"We can't allow things that are inaccurate to stand." — The Word of Our Dan, February 19, 2008.

Thursday, February 19, 2009

Out of sight (III)

When viewed in winter, in fine weather, at the time of sunset, these mountains present scenes of great beauty ; and it is difficult for the imagination to conceive anything more beautiful than the tints that their summits assume as they are touched by the last rays of the setting sun, long after he has disappeared from the eye, while every little ravine, every inequality in their surface is chiselled out against the clear cold sky with a precision and vividness that are alike beautiful and wonderful.

As a public service, here’s an image of another of the landscapes, conveniently far from the seat of the media universe in St. John’s, and conveniently less famous than Gros Morne, that may be impacted by NALCO(R)’s proposed Lower Churchill project, as described in the recent environmental filings.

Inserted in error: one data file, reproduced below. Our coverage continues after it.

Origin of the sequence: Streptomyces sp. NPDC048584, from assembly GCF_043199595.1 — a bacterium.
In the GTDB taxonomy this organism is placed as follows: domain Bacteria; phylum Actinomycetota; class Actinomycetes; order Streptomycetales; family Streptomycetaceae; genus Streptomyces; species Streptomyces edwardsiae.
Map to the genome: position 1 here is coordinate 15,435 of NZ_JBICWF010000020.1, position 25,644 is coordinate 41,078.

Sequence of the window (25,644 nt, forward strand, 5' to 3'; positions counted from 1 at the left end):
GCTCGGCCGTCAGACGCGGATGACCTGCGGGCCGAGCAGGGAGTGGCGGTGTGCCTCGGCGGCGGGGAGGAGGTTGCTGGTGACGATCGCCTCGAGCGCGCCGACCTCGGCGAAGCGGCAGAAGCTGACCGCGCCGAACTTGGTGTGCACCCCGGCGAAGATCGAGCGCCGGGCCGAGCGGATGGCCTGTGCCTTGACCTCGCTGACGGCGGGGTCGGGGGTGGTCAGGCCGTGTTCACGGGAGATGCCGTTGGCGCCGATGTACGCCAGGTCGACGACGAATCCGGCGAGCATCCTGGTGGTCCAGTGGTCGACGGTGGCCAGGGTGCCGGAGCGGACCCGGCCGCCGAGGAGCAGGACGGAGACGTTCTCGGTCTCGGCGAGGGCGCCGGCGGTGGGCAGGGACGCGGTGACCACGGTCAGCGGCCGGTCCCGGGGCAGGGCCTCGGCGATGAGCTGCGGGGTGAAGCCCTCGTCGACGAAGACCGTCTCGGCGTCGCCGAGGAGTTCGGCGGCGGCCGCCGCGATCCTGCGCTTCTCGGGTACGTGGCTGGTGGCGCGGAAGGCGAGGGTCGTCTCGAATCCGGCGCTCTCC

For the benefit of those who don’t know, these are the Mealy Mountains, as viewed from the same spot, give or take a couple hundred metres, where W.H.A. Davies saw the view that inspired the words above.

These are the "low Mealies", about 2000 feet high — the same height or higher than most of the Long Range Mountains, or the cliffs around Western Brook Pond, the landscape whose possible disfigurement woke a small few people out of their slumber in the past couple of weeks. The "high Mealies", further to the east in the English River country, top out just under 4,000 feet.

The knobbly prominence at left is the Biscuit. A century ago, in line with the chimney of the Grand River Pulp & Lumber Company mill, it marked the channel into the company's wharf. The GRP&LCo., in an exchange of correspondence with officials of the Quebec government, inadvertantly precipitated the Labrador boundary dispute.

This long, foreshortened shot also passes through the study area of the proposed Mealy Mountains National Park. And this same scene is also under consideration as one of the possible routings for the electrode line running from the Gull Island end of the Lower Churchill infeed to Newfoundland.



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